Pearson: This is the Friday, March 8, 2013 version of the Market Plus segment. Joining us now is Jamey Kohake. Jamey, welcome back.
Kohake: Thanks, Michael.
Pearson: We talked briefly on the show about today's supply and estimate demand report coming out today. We've got a question here from John in Columbia and he is asking, with all of the on-farm storage built in the last few years, how accurate are the numbers that the USDA talks about? How confident can they be in stocks or carry over when farmers are storing so much on the farm?
Kohake: Well, I think that could be a loaded question because the sentiment on the farmer's side is they're clueless and they're playing roulette with it pretty much. I'm kind of on that side of the ledger too that it is a skewed number. I don't think anybody can probably figure it out. So yeah, I think they are off. But the problem is though with any government report, any EIA energy report it is what it is, you've got to trade it, it is what it is.
Pearson: The market puts faith in it.
Kohake: Yeah, the market trades it and there's no reason to sit back and chew the USDA out and the market's reaction to it is trade had to use the numbers no matter far it is off.
Kohake: But I think it is skewed. It's not an exact science by any company can figure it out.
Pearson: Sure. Sure. Well that's good to know. So when the market gets these reports and they begin to trade them it's instantaneous, I mean, they get the reports at 11, they read through them and they're off.
Kohake: Yeah, they get them on the news wire in real time and they trade it and you saw it today, I mean, there's some widespread volatility, the beans especially this morning at 11 were wild. The South American numbers weren't bullish enough. And the carry out domestically was unchanged and they didn't like it. But then by one o'clock they shook it off and said who cares.
Pearson: All right. We do have a question here, this is the kind of question I love to see, Doug in Moses Lake, Washington is asking, when should we make sales on new crop hard red winter wheat as well as corn? And then he says, great show, by the way. So thank you, Doug.
Kohake: Yeah, keep watching.
Pearson: Yeah, we appreciate it. But what are your thoughts on hard red winter?
Kohake: I think it's got to be sold into, should have been sold into. New crop I'd be looking up around $7.60. I know it's a little ways off but technically that is a nice number. The key is going to be, you know, are we going to run out of moisture? Is this it after this weekend with an inch again? But we've sold off pretty hard. I don't like chasing the market lower from here because we are trending towards over sold but I would be selling rallies until the weather does turn back for the worse again.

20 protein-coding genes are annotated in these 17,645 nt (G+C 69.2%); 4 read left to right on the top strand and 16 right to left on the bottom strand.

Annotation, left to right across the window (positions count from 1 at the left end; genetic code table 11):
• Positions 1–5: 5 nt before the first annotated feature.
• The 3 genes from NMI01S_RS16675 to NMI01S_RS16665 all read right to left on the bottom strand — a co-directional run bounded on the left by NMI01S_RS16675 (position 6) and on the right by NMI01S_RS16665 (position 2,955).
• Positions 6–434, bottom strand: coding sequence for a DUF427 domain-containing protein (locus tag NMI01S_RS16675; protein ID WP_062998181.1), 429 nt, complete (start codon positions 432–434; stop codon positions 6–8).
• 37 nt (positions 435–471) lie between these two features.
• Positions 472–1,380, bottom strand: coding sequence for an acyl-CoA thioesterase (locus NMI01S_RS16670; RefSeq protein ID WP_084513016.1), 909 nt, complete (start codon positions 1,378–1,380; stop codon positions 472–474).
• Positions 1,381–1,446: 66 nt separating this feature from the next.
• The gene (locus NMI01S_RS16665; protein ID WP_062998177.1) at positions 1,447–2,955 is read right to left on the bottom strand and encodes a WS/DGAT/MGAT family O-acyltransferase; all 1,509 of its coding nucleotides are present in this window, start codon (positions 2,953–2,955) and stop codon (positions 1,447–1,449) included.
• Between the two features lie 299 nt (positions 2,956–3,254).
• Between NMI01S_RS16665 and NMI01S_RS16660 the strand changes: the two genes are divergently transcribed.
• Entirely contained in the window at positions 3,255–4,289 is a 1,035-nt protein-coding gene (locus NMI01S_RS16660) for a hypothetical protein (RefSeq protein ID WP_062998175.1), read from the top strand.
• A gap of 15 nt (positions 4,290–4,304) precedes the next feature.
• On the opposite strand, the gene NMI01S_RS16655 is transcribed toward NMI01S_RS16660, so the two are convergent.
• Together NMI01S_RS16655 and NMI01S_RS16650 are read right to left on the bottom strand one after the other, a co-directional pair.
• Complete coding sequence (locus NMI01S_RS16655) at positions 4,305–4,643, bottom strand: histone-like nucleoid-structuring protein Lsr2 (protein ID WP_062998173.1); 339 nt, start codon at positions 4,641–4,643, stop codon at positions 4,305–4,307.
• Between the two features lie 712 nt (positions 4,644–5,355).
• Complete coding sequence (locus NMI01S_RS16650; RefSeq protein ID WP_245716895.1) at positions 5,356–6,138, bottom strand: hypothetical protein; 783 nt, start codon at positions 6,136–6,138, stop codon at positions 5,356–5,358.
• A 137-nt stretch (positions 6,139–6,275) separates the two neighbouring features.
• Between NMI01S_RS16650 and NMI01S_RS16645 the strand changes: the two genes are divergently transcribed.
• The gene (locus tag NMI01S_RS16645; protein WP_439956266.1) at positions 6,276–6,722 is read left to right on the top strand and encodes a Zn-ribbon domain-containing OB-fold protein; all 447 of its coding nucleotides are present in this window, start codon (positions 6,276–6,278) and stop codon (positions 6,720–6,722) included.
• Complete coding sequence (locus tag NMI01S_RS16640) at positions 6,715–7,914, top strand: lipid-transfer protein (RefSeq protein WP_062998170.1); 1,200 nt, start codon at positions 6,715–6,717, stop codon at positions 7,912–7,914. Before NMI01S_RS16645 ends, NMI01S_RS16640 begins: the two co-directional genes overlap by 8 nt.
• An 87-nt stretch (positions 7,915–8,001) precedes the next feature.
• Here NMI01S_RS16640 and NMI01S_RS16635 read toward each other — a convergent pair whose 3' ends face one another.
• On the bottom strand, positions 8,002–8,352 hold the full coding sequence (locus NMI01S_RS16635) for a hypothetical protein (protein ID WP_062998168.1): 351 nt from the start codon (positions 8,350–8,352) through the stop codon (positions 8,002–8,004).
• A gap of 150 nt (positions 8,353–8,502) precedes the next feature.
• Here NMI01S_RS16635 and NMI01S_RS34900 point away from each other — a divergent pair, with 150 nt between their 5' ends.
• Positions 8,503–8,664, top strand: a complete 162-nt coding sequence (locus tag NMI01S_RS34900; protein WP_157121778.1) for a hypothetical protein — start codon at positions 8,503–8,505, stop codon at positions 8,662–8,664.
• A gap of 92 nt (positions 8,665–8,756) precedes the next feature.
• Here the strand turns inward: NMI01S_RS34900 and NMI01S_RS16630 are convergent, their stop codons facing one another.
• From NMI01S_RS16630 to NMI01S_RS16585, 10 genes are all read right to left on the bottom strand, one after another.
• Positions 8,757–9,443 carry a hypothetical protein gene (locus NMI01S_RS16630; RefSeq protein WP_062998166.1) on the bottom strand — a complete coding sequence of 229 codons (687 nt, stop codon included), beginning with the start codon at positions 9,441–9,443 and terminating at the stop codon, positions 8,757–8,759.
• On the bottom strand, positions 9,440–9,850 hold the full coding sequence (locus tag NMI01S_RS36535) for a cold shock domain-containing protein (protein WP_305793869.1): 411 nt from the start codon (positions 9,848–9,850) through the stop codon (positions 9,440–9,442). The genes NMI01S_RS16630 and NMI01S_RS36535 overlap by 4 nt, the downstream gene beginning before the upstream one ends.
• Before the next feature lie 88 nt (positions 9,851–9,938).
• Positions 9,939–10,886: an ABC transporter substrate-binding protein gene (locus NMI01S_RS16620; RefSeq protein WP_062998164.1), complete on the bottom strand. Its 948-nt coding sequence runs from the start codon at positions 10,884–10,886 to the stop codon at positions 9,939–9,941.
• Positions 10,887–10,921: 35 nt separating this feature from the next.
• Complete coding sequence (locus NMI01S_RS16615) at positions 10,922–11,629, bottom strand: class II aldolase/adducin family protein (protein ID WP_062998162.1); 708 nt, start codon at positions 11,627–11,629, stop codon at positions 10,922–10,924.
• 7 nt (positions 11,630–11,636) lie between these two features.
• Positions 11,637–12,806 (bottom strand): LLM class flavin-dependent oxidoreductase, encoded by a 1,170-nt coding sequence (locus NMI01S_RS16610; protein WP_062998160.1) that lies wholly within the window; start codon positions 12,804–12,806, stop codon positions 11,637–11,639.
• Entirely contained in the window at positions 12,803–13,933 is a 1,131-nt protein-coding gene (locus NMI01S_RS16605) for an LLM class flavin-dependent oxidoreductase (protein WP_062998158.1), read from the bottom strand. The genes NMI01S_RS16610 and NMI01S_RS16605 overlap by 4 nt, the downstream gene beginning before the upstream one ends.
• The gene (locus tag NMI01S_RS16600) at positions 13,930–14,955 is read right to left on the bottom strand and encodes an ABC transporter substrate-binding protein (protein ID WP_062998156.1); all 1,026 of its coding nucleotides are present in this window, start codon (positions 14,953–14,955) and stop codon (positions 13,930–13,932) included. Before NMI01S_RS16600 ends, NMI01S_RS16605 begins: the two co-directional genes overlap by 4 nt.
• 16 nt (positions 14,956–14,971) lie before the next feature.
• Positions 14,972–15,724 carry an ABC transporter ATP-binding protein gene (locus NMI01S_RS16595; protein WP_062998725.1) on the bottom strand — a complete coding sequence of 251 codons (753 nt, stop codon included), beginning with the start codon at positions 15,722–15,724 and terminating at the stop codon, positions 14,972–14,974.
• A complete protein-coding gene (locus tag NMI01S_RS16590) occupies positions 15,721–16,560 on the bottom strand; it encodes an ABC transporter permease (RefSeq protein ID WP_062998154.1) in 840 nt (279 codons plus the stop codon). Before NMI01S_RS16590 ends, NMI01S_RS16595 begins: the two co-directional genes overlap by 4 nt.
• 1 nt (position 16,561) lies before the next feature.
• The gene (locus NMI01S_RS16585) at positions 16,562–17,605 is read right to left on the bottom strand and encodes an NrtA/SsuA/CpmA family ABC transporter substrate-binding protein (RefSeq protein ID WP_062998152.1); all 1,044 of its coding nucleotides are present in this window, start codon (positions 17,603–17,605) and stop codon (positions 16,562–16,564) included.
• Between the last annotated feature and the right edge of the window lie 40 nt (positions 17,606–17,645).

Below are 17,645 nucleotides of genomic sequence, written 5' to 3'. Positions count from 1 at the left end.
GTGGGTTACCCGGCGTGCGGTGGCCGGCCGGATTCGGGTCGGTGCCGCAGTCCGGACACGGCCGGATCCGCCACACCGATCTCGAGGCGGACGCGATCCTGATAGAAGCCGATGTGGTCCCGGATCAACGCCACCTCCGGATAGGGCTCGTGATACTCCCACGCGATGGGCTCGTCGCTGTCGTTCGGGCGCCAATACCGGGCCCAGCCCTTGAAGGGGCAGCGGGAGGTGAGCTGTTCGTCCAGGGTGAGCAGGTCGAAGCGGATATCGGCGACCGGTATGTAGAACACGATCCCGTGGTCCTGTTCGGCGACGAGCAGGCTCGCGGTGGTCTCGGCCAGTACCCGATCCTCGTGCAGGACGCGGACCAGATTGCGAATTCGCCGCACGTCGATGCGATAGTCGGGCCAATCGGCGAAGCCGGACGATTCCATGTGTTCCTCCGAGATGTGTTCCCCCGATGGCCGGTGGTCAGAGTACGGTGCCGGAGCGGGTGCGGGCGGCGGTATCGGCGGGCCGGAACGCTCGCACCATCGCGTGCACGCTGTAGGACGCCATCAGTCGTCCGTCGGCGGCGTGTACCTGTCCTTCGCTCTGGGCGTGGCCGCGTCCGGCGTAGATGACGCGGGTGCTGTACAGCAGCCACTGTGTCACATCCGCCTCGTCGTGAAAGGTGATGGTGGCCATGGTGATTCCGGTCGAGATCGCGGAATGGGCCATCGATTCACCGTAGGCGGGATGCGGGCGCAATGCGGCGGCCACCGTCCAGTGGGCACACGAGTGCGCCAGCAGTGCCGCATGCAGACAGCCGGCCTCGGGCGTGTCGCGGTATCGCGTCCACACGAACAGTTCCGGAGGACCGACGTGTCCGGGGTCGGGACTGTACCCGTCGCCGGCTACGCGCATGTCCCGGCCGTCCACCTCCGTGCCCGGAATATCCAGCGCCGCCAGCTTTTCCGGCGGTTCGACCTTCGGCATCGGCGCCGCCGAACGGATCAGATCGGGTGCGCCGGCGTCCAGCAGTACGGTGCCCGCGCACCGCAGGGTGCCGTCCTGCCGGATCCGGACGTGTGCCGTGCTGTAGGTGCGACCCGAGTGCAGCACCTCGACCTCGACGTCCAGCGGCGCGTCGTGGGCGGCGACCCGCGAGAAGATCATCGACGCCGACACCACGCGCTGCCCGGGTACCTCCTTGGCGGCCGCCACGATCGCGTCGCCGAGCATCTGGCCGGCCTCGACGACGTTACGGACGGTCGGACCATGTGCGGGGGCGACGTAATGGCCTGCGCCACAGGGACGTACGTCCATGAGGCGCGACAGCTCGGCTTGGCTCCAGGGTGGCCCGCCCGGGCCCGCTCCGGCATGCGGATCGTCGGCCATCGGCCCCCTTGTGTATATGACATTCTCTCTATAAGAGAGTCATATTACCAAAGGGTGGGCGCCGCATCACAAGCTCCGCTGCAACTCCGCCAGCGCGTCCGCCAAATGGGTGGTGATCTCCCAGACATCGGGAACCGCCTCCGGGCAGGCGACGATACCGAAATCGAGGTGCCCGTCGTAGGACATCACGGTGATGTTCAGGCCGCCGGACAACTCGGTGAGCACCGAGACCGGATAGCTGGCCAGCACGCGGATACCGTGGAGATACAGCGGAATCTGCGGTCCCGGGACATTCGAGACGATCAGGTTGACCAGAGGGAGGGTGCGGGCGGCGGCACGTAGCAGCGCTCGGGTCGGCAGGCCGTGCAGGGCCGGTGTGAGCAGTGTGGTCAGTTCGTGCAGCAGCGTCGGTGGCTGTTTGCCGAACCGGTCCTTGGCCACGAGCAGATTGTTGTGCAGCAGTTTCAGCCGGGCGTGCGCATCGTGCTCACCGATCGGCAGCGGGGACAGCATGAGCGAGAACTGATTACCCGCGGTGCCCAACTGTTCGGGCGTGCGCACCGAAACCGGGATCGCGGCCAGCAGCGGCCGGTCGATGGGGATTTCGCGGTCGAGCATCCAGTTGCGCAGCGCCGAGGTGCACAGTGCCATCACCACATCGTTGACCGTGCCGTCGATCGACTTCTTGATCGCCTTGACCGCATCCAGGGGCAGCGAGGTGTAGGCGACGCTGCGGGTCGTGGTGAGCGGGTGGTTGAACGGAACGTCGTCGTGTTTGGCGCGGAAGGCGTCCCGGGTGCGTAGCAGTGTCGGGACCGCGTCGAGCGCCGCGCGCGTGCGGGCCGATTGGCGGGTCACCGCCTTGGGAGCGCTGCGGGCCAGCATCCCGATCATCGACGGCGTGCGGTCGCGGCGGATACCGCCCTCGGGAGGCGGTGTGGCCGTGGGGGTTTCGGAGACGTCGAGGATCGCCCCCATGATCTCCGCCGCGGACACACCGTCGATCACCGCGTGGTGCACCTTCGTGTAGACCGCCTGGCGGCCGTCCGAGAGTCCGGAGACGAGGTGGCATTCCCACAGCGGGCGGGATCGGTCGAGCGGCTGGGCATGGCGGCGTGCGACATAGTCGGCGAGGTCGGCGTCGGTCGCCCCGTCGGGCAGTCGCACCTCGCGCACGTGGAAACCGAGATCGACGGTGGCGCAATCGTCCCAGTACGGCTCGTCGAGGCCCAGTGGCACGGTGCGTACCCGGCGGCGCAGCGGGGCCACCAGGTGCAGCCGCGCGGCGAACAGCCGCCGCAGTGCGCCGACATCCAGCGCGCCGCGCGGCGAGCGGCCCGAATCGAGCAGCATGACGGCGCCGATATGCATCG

Pearson: Because we're not yet over sold in wheat. We're moving in that direction but we're not yet there.
Kohake: Moving in that direction but, you know, we're just about a buck and a half, two bucks off the highs. So it is the bottom range of the market. But I would be selling rallies and then if you can re-own it later on to enhance your bottom line look at that. But right now I would be getting short somehow, some way.
Pearson: Okay. Now let's talk about new crop corn. We talked about it briefly on the show. Tell us again where would you be looking at selling?
Kohake: I like $5.61, $5.65 area. That puts us right back at the insurance levels which isn't a huge incentive to hurry up and get short. And the number above that is $5.83 technically. That is without weather. I think weather probably won't turn bullish the way the forecasts look right now maybe until late spring, early summer, maybe a similar situation to what we saw last year, a lot of bearishness built in early and then later on we flush everybody out. I'm not chasing $5.30, $5.40 right now. I think there is a tad bit more down side but I think we will see some short covering. There is a big report coming up here soon on the acres. USDA estimates don't look to be, you know, terribly bearish so hopefully we can see some short covering ahead of that. Plenty of weather, plenty of time, we're below insurance levels so I'm not in a panic attack, just close my eyes and get short, wait until at least above crop insurance.
Pearson: Okay. All right. Now let's talk about beans real quick here. New crop sell point on beans. Where would you be looking at there?
Kohake: Same as on the show, $12.93, $12.98 and then $13.16 would be your next level. Get one layer sold before the report on that just so there isn't the big surprise. Beans are bullish. They're the leader of the grain complex.
Pearson: Okay. Now one of the things we talked about on the show, we had a segment on but I'd like to get your opinion and the market's thoughts, crude oil prices. With this rise in the dollar and everything going on internationally we've been watching crude oil fall. Where do you think crude is going to go?